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Differences Between Carbon Steel vs Alloy Steel

Carbon Steel vs Alloy Steel

Steel is one of the most commonly used materials in the world. Steel is used for an unlimited amount of different applications. From giant steel beams in skyscrapers to small machine screws. Steel is available in a wide variety of unique alloys. Each steel alloy has a specific combination of elements that give it unique properties.  

Steel simply describes an iron-based metal alloy. Carbon steel and alloy steel describe two different groups of steel alloys. Understanding the key differences between carbon steel and alloy steel will help you decide which type of steel is best for your machined steel parts.

Key differences

The main difference between carbon steel and alloy steel is the alloying elements. Every type of steel is a mixture of mostly iron, and other metallic and nonmetallic elements. The alloying elements largely influence the durability, corrosion resistance, cost, and machinability of the steel.

Carbon steels are roughly 97% iron or more. Alloy steels contain slightly more alloying elements that improve the corrosion resistance and durability of the parts.

Quality Alloy Steel Carbon Steel
Corrosion resistance
Medium
Low
Machinability
Medium
Medium-High
Hardness
Medium
High
Strength
Medium-High
High
Toughness
Medium
High
Malleability
Low
High
Weldability
Low
Medium-High
Ductility
High
Low
Cost
Medium
Low

What is carbon steel?

Carbon steel is the most common type of steel used. As the name suggests, carbon steel is a mixture of carbon and iron. When carbon is added to any metal alloy, the alloy becomes stronger and the melting point increases. 

There are other elements in carbon steels, including lead, phosphorus, sulfur, and manganese. 

There are a range of carbon steels, from low-carbon alloys to high-carbon alloys. Low carbon steel alloys range from 0.05% to 0.3% carbon, while high carbon steel has 0.6% to 1.0% carbon content. That might not sound like much, but that small amount of carbon makes a big difference.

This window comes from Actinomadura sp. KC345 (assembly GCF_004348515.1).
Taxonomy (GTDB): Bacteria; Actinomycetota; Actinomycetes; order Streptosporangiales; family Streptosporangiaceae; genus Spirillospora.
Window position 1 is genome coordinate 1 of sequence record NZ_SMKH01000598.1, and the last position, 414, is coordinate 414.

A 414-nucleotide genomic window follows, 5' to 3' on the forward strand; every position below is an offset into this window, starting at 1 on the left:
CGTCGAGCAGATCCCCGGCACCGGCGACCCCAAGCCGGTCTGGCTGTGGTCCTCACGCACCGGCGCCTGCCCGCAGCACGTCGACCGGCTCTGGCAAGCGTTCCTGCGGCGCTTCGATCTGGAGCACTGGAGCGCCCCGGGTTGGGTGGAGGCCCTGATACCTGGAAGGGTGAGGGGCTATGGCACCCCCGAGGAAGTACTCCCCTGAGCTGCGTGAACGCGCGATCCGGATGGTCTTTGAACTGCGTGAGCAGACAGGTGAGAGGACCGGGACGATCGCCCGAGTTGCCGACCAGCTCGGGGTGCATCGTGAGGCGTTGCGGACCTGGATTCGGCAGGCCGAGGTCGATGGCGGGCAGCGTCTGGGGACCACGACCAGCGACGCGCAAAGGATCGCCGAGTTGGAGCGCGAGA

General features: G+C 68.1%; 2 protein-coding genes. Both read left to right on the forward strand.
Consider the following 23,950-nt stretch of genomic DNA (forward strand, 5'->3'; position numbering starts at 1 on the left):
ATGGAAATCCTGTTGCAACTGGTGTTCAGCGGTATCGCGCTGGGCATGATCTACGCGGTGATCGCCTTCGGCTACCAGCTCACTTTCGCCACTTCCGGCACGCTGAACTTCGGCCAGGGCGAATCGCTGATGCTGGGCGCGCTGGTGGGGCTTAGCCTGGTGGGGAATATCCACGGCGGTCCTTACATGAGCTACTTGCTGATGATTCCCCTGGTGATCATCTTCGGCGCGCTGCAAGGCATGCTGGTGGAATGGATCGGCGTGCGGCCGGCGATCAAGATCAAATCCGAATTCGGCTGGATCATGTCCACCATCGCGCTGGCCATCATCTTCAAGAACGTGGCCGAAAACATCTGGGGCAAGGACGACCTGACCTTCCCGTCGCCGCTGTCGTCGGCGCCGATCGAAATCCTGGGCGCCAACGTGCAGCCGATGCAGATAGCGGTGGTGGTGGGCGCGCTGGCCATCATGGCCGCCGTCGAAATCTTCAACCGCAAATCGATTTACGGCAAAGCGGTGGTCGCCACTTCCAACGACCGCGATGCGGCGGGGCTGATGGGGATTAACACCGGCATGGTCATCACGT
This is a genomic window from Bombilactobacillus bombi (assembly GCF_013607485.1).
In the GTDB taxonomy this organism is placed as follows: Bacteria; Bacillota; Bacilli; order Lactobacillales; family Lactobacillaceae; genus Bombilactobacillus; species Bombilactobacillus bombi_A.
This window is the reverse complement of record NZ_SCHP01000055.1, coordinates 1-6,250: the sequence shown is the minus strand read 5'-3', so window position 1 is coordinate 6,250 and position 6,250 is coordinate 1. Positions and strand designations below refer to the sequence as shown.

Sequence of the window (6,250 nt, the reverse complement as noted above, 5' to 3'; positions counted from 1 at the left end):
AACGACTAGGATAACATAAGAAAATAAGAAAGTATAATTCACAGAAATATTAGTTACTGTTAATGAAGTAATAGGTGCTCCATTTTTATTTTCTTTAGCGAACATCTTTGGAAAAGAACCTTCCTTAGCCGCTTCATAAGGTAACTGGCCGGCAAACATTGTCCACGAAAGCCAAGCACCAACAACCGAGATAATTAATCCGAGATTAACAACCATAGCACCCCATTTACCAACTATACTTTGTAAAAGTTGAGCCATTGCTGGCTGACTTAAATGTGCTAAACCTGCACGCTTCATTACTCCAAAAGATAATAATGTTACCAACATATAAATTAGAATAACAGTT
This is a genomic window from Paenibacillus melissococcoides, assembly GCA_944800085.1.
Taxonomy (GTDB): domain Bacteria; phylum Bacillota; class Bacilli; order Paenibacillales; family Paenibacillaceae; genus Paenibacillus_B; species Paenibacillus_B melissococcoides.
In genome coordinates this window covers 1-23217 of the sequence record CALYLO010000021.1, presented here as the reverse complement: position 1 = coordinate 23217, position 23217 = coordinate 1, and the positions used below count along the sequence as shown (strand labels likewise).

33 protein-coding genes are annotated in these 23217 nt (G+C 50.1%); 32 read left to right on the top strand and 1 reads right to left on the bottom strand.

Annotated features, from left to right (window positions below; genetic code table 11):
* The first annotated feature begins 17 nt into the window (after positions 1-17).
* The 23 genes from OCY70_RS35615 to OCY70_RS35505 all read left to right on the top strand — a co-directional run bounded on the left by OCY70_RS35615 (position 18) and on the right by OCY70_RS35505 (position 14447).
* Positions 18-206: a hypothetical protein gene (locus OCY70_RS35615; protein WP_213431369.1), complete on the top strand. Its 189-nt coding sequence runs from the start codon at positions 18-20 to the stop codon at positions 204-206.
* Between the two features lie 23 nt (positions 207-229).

Low carbon alloys are more commonly used for machined steel parts, while high carbon alloys are used for things that require more strength, like high-tension springs and hand tools.

What is alloy steel?

Alloy steel describes steel alloys that have lower iron contents, and higher percentages of other elements. An alloy steel is mainly iron, but can contain up to 50% alloying elements.

The elements used in alloy steel largely depend on the purpose of the steel. On its own, iron isn’t usable for much. The common alloying elements like nickel, copper, chromium, and other elements are added to improve the durability, corrosion resistance, and appearance of the parts. 

Compared to carbon steels, alloy steels have much better corrosion resistance, but they also tend to be more expensive.

Common applications

Here are some common applications for both types of steel.

Alloy Steel Carbon Steel
Gears
Bolts
Valve components
Pins
Aircraft Parts
Shafts
Automotive Parts
Automotive Parts
Bolts
Gears
Pins
Rivets
Nuts
Spacers
Couplings
Rods
Crankshafts
Nuts

Spex is an ISO 9001:2015 certified company. Organizations use this standard to demonstrate the ability to consistently provide products and services that meet customer and regulatory requirements.

We incorporate world-class excellence in every step of the process, in our ongoing efforts to ensure your success.

Reach out to our team to get a quote for CNC machined steel parts for your next project. 

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